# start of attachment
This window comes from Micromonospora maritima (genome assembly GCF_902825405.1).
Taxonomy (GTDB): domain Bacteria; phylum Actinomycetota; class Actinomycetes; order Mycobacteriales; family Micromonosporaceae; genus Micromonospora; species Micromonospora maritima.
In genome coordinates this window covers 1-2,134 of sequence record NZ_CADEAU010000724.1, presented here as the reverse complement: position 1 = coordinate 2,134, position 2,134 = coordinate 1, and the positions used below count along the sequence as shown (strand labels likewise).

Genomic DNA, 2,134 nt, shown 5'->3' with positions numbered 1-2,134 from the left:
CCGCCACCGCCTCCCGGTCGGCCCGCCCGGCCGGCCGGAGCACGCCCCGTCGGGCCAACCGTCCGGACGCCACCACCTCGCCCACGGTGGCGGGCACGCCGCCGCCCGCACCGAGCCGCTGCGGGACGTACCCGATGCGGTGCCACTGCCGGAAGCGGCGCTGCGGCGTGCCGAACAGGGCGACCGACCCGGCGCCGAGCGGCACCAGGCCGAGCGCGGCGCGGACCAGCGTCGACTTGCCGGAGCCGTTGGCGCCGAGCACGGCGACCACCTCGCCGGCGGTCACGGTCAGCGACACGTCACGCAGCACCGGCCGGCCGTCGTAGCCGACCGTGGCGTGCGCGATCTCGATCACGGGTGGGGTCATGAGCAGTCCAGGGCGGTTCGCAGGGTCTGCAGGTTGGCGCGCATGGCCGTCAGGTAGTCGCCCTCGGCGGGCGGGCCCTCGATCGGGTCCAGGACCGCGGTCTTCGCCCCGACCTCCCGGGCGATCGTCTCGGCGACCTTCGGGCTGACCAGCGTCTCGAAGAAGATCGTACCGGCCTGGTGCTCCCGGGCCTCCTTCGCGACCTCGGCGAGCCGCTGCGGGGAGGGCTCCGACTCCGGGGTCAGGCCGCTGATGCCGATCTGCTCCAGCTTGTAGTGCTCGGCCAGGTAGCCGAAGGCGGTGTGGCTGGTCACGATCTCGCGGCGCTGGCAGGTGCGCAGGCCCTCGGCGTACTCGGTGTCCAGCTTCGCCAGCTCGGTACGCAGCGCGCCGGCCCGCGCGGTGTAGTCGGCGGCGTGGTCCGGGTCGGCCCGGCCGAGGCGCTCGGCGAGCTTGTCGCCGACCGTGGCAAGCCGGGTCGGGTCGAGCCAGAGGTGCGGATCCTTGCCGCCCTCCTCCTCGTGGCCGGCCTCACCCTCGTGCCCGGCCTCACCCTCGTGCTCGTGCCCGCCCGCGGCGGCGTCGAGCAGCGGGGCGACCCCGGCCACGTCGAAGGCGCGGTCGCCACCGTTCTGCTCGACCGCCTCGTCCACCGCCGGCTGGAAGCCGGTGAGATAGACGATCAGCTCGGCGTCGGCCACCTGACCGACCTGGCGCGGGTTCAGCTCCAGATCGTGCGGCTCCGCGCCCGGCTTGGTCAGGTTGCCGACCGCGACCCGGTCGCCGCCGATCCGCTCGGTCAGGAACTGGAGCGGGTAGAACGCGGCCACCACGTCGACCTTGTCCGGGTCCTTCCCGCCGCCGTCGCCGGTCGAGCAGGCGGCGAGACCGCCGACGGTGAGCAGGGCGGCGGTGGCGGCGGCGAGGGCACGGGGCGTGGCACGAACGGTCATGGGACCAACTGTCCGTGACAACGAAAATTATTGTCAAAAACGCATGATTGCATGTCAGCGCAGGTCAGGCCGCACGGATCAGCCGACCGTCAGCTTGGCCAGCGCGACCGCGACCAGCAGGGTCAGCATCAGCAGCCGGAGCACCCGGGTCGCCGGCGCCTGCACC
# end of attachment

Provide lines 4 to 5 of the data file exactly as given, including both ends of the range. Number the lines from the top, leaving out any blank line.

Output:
Genomic DNA, 2,134 nt, shown 5'->3' with positions numbered 1-2,134 from the left:
CCGCCACCGCCTCCCGGTCGGCCCGCCCGGCCGGCCGGAGCACGCCCCGTCGGGCCAACCGTCCGGACGCCACCACCTCGCCCACGGTGGCGGGCACGCCGCCGCCCGCACCGAGCCGCTGCGGGACGTACCCGATGCGGTGCCACTGCCGGAAGCGGCGCTGCGGCGTGCCGAACAGGGCGACCGACCCGGCGCCGAGCGGCACCAGGCCGAGCGCGGCGCGGACCAGCGTCGACTTGCCGGAGCCGTTGGCGCCGAGCACGGCGACCACCTCGCCGGCGGTCACGGTCAGCGACACGTCACGCAGCACCGGCCGGCCGTCGTAGCCGACCGTGGCGTGCGCGATCTCGATCACGGGTGGGGTCATGAGCAGTCCAGGGCGGTTCGCAGGGTCTGCAGGTTGGCGCGCATGGCCGTCAGGTAGTCGCCCTCGGCGGGCGGGCCCTCGATCGGGTCCAGGACCGCGGTCTTCGCCCCGACCTCCCGGGCGATCGTCTCGGCGACCTTCGGGCTGACCAGCGTCTCGAAGAAGATCGTACCGGCCTGGTGCTCCCGGGCCTCCTTCGCGACCTCGGCGAGCCGCTGCGGGGAGGGCTCCGACTCCGGGGTCAGGCCGCTGATGCCGATCTGCTCCAGCTTGTAGTGCTCGGCCAGGTAGCCGAAGGCGGTGTGGCTGGTCACGATCTCGCGGCGCTGGCAGGTGCGCAGGCCCTCGGCGTACTCGGTGTCCAGCTTCGCCAGCTCGGTACGCAGCGCGCCGGCCCGCGCGGTGTAGTCGGCGGCGTGGTCCGGGTCGGCCCGGCCGAGGCGCTCGGCGAGCTTGTCGCCGACCGTGGCAAGCCGGGTCGGGTCGAGCCAGAGGTGCGGATCCTTGCCGCCCTCCTCCTCGTGGCCGGCCTCACCCTCGTGCCCGGCCTCACCCTCGTGCTCGTGCCCGCCCGCGGCGGCGTCGAGCAGCGGGGCGACCCCGGCCACGTCGAAGGCGCGGTCGCCACCGTTCTGCTCGACCGCCTCGTCCACCGCCGGCTGGAAGCCGGTGAGATAGACGATCAGCTCGGCGTCGGCCACCTGACCGACCTGGCGCGGGTTCAGCTCCAGATCGTGCGGCTCCGCGCCCGGCTTGGTCAGGTTGCCGACCGCGACCCGGTCGCCGCCGATCCGCTCGGTCAGGAACTGGAGCGGGTAGAACGCGGCCACCACGTCGACCTTGTCCGGGTCCTTCCCGCCGCCGTCGCCGGTCGAGCAGGCGGCGAGACCGCCGACGGTGAGCAGGGCGGCGGTGGCGGCGGCGAGGGCACGGGGCGTGGCACGAACGGTCATGGGACCAACTGTCCGTGACAACGAAAATTATTGTCAAAAACGCATGATTGCATGTCAGCGCAGGTCAGGCCGCACGGATCAGCCGACCGTCAGCTTGGCCAGCGCGACCGCGACCAGCAGGGTCAGCATCAGCAGCCGGAGCACCCGGGTCGCCGGCGCCTGCACC